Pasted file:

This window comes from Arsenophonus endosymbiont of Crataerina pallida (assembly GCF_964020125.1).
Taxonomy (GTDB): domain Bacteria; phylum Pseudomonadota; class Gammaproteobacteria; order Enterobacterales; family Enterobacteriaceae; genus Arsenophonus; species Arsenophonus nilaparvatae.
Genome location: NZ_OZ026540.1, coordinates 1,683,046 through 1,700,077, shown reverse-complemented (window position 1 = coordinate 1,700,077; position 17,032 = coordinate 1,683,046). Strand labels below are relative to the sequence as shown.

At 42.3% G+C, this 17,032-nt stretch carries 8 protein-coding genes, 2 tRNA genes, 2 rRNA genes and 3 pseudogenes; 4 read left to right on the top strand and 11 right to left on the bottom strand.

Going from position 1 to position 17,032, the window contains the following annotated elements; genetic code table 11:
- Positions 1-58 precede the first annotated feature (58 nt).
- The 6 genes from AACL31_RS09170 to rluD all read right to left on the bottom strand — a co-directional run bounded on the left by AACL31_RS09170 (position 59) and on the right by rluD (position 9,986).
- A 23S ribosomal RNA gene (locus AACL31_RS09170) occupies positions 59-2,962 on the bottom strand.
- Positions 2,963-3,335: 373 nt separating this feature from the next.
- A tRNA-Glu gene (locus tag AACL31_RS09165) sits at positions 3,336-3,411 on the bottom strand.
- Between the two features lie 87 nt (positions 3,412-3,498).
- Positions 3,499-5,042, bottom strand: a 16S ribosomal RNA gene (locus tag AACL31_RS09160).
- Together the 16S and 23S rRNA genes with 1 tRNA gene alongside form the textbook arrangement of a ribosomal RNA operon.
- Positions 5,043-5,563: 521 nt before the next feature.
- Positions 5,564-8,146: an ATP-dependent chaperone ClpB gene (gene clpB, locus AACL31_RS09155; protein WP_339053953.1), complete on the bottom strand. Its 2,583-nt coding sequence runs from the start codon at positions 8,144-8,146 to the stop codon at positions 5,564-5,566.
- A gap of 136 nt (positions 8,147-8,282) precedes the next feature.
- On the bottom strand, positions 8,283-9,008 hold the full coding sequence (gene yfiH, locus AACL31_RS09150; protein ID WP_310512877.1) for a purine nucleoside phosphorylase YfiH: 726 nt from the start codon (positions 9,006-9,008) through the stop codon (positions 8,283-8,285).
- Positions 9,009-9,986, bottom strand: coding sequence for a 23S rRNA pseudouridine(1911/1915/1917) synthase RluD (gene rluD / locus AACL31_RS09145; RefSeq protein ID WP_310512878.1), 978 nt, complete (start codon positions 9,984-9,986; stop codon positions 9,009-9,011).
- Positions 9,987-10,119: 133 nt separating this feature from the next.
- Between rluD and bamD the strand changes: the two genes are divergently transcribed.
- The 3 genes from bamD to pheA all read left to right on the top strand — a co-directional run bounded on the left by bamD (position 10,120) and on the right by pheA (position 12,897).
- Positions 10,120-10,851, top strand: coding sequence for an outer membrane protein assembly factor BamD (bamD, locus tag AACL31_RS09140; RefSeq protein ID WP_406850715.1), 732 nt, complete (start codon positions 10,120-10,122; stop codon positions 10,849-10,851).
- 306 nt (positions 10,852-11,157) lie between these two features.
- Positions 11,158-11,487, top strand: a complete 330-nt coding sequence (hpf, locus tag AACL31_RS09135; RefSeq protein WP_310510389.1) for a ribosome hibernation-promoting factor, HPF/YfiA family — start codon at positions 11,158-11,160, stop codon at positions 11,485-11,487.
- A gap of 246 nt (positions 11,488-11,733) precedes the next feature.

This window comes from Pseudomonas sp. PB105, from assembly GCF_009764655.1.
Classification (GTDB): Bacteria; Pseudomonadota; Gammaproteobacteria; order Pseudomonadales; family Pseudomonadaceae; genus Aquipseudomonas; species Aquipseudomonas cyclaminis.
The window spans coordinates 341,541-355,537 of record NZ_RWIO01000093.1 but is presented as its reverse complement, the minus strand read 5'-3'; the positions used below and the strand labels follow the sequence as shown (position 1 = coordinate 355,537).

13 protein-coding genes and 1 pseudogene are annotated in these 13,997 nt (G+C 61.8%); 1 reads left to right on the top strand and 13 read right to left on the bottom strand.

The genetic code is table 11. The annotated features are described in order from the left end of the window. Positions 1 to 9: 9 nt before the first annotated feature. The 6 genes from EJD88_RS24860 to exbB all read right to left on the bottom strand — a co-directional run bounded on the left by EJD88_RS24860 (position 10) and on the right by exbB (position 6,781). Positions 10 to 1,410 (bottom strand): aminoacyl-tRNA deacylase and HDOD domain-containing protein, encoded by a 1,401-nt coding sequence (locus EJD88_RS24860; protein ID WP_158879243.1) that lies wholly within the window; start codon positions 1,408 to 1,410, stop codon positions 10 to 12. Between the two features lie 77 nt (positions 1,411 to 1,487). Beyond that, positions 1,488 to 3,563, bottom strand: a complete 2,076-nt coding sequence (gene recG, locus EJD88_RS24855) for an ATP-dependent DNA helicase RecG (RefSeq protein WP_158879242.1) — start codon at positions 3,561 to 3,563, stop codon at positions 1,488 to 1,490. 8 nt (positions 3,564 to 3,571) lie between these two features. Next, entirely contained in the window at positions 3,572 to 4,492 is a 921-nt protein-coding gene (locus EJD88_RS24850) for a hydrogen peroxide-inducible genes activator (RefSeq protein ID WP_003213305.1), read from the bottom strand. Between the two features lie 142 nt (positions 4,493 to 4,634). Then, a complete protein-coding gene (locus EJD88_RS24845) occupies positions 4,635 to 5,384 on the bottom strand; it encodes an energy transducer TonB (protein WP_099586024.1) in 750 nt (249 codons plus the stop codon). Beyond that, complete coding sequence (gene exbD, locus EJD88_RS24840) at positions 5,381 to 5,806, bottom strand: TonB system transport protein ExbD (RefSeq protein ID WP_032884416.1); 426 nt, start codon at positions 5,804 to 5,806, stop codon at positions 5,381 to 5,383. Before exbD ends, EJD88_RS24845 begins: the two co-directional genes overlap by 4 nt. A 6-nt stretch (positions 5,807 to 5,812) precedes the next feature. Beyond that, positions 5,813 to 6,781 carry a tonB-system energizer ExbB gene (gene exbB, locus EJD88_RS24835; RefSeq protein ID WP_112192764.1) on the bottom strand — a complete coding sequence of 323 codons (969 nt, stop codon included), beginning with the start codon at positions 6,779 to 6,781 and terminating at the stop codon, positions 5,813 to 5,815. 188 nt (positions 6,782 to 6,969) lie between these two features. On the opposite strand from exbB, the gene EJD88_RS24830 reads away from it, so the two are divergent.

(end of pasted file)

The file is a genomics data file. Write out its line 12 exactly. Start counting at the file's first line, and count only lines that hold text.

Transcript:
- Positions 3,499-5,042, bottom strand: a 16S ribosomal RNA gene (locus tag AACL31_RS09160).